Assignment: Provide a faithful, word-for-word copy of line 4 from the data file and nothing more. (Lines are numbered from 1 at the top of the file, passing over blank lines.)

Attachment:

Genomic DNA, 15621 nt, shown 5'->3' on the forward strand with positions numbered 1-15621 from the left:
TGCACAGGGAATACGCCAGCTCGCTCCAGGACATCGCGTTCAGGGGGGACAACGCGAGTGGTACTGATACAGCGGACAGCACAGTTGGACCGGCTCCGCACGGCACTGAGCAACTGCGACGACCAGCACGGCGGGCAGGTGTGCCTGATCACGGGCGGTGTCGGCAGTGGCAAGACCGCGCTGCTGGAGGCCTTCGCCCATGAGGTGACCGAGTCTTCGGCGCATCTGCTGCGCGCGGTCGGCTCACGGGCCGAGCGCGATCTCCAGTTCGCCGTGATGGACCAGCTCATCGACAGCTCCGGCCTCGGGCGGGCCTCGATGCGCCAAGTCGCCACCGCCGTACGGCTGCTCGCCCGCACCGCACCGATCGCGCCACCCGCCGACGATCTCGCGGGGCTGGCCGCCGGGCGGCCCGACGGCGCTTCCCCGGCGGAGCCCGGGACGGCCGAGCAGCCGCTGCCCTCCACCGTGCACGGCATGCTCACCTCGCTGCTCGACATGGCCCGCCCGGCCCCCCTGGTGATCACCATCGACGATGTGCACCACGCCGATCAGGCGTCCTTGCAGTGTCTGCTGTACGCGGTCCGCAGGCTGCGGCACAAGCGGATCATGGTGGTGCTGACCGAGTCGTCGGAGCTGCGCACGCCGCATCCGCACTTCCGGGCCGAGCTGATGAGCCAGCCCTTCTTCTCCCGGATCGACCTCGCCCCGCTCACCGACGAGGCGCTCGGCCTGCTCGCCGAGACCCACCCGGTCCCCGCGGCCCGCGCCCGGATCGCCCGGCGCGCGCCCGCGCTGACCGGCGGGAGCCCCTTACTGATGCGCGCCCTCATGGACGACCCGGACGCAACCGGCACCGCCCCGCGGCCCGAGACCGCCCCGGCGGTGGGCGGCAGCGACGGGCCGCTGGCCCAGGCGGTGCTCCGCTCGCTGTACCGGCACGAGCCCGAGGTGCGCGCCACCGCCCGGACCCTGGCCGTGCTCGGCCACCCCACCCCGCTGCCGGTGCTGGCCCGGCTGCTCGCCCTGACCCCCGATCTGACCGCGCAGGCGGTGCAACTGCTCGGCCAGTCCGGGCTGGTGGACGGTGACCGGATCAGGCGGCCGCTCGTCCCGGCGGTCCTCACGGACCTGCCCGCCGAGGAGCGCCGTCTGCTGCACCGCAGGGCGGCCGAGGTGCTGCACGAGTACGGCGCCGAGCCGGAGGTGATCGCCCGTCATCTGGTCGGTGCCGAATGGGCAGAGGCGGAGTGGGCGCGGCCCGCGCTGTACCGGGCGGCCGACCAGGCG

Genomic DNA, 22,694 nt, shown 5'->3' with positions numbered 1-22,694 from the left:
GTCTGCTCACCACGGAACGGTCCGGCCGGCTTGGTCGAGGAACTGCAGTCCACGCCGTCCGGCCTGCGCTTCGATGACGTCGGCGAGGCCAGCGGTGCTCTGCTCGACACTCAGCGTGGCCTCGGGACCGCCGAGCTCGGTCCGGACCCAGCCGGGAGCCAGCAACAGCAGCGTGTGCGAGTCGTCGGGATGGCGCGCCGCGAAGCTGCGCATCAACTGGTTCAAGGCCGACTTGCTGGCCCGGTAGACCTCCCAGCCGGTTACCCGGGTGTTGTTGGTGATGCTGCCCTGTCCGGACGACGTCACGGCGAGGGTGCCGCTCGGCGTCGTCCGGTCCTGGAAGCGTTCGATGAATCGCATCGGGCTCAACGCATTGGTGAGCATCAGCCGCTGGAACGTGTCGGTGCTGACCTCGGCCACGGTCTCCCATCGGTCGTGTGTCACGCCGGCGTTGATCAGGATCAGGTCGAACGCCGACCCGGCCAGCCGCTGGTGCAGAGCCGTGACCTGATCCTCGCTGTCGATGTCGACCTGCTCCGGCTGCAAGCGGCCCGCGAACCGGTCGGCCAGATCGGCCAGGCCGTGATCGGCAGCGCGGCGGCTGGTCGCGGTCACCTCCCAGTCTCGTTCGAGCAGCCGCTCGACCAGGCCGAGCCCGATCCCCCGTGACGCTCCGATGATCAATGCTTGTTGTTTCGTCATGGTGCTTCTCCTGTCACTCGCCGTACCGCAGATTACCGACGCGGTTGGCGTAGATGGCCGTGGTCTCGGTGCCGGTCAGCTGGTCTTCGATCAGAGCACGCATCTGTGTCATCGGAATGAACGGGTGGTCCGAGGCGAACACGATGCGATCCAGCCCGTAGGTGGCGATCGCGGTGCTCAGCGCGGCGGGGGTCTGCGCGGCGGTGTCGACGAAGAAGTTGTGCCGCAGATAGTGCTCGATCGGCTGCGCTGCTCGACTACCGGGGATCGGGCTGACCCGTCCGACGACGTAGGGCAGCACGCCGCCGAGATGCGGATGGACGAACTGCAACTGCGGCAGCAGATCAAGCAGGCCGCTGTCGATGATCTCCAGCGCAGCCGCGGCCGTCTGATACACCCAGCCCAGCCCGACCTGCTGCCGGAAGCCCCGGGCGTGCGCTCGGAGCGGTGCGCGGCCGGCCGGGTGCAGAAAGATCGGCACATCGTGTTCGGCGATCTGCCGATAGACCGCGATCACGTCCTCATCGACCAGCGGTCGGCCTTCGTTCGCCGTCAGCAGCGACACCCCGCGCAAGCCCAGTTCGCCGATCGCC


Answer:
GTCTGCTCACCACGGAACGGTCCGGCCGGCTTGGTCGAGGAACTGCAGTCCACGCCGTCCGGCCTGCGCTTCGATGACGTCGGCGAGGCCAGCGGTGCTCTGCTCGACACTCAGCGTGGCCTCGGGACCGCCGAGCTCGGTCCGGACCCAGCCGGGAGCCAGCAACAGCAGCGTGTGCGAGTCGTCGGGATGGCGCGCCGCGAAGCTGCGCATCAACTGGTTCAAGGCCGACTTGCTGGCCCGGTAGACCTCCCAGCCGGTTACCCGGGTGTTGTTGGTGATGCTGCCCTGTCCGGACGACGTCACGGCGAGGGTGCCGCTCGGCGTCGTCCGGTCCTGGAAGCGTTCGATGAATCGCATCGGGCTCAACGCATTGGTGAGCATCAGCCGCTGGAACGTGTCGGTGCTGACCTCGGCCACGGTCTCCCATCGGTCGTGTGTCACGCCGGCGTTGATCAGGATCAGGTCGAACGCCGACCCGGCCAGCCGCTGGTGCAGAGCCGTGACCTGATCCTCGCTGTCGATGTCGACCTGCTCCGGCTGCAAGCGGCCCGCGAACCGGTCGGCCAGATCGGCCAGGCCGTGATCGGCAGCGCGGCGGCTGGTCGCGGTCACCTCCCAGTCTCGTTCGAGCAGCCGCTCGACCAGGCCGAGCCCGATCCCCCGTGACGCTCCGATGATCAATGCTTGTTGTTTCGTCATGGTGCTTCTCCTGTCACTCGCCGTACCGCAGATTACCGACGCGGTTGGCGTAGATGGCCGTGGTCTCGGTGCCGGTCAGCTGGTCTTCGATCAGAGCACGCATCTGTGTCATCGGAATGAACGGGTGGTCCGAGGCGAACACGATGCGATCCAGCCCGTAGGTGGCGATCGCGGTGCTCAGCGCGGCGGGGGTCTGCGCGGCGGTGTCGACGAAGAAGTTGTGCCGCAGATAGTGCTCGATCGGCTGCGCTGCTCGACTACCGGGGATCGGGCTGACCCGTCCGACGACGTAGGGCAGCACGCCGCCGAGATGCGGATGGACGAACTGCAACTGCGGCAGCAGATCAAGCAGGCCGCTGTCGATGATCTCCAGCGCAGCCGCGGCCGTCTGATACACCCAGCCCAGCCCGACCTGCTGCCGGAAGCCCCGGGCGTGCGCTCGGAGCGGTGCGCGGCCGGCCGGGTGCAGAAAGATCGGCACATCGTGTTCGGCGATCTGCCGATAGACCGCGATCACGTCCTCATCGACCAGCGGTCGGCCTTCGTTCGCCGTCAGCAGCGACACCCCGCGCAAGCCCAGTTCGCCGATCGCC